COMMENTARY

On Mother's Day, Let's Think About Our Patients

Kathy D. Miller, MD

Disclosures

May 05, 2016

This feature requires the newest version of Flash. You can download it here.

Hi. It's Dr Kathy Miller from Indiana University. Spring has clearly sprung here in Indiana. Everything is in full bloom. We're starting to think about the American Society of Clinical Oncology (ASCO) meeting and we're thinking about Mother's Day, which is coming up very soon. If you haven't had a chance to get those Mother's Day gifts, now is the time. I wanted to take a minute to stop and think about the impact of cancer on the lives of the mothers that we care for, and particularly on the lives of their children.

 
Do you ever forget that I have breast cancer?
 

The impact of this was brought home to me by two very poignant moments with my own patients. A patient was telling me that as she and her daughters were getting ready for the holidays last winter, her daughter, who had just turned 16, asked her, "Mom, do you ever forget that you have breast cancer?" She paused for a minute and said, "Well, yes. On a day-to-day basis, I'm going to work and taking care of you and taking care of Dad. On a day-to-day basis, it's not in the front of my mind, but it's always there." And then, with a little reluctance, she asked her 16-year-old daughter, "Do you ever forget that I have breast cancer?" And her daughter said, "Yeah, and then I feel kind of guilty, like I shouldn't forget, like it's always there in our family." I didn't know whether to laugh or cry. Honestly, it's part of our goal that, for the children of our patients, the cancer is not such an everyday presence. But we can't get around the fact that it is.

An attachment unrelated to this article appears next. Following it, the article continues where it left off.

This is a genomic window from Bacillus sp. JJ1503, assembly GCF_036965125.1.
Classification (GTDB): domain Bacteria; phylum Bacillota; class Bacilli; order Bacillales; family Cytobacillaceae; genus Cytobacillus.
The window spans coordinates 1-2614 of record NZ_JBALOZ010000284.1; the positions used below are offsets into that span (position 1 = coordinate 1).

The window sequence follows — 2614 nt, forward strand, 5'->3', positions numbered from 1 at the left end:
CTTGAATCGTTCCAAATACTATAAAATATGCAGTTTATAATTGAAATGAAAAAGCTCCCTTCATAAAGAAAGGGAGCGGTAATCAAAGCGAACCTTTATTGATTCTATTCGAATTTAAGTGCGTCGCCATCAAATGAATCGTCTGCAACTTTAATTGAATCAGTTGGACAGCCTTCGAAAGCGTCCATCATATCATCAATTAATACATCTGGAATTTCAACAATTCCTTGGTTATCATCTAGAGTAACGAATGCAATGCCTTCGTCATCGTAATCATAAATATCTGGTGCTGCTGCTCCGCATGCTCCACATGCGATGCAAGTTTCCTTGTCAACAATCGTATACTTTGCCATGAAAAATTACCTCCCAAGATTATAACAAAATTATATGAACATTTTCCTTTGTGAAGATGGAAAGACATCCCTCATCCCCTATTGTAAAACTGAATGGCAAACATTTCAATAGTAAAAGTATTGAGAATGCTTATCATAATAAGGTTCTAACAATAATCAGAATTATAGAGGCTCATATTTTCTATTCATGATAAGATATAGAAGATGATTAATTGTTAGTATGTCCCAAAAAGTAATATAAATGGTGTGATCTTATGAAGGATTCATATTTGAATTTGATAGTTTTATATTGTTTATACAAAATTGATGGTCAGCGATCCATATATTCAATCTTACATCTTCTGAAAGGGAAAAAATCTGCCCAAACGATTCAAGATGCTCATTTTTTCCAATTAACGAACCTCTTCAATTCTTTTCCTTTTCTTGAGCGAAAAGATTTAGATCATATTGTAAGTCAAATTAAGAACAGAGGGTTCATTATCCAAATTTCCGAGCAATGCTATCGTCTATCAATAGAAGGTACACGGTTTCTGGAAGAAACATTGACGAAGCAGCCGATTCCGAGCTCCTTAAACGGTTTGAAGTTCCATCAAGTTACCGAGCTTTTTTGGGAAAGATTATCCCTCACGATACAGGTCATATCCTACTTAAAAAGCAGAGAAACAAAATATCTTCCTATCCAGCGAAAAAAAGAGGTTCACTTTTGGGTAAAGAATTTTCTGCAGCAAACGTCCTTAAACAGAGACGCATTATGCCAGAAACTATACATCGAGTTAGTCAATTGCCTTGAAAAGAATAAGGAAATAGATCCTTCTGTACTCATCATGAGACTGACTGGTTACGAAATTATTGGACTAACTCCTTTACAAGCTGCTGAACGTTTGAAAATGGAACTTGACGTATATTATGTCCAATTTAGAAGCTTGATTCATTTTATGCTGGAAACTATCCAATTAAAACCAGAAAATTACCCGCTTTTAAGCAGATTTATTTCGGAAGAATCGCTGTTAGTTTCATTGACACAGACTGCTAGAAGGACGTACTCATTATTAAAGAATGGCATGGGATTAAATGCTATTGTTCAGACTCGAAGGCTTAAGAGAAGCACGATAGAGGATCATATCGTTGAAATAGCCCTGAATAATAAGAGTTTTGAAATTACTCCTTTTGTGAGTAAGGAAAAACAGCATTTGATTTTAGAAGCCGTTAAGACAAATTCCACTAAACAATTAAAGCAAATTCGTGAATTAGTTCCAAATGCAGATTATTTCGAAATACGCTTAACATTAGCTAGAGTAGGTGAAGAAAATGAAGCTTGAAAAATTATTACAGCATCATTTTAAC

Another patient has a blog. She has found it helpful to write down her thoughts and share them. I share this blog with her permission. She has written a recent blog post about what it's like to be the mother of four teenaged children and dealing with metastatic breast cancer at the same time. Take a look and take a moment to pause. Hug the mothers in your lives and give a special hug to your patients with stage IV disease who are mothers. We'll be back to talk about ASCO soon.

Comments

3090D553-9492-4563-8681-AD288FA52ACE
Comments on Medscape are moderated and should be professional in tone and on topic. You must declare any conflicts of interest related to your comments and responses. Please see our Commenting Guide for further information. We reserve the right to remove posts at our sole discretion.
Post as:

processing....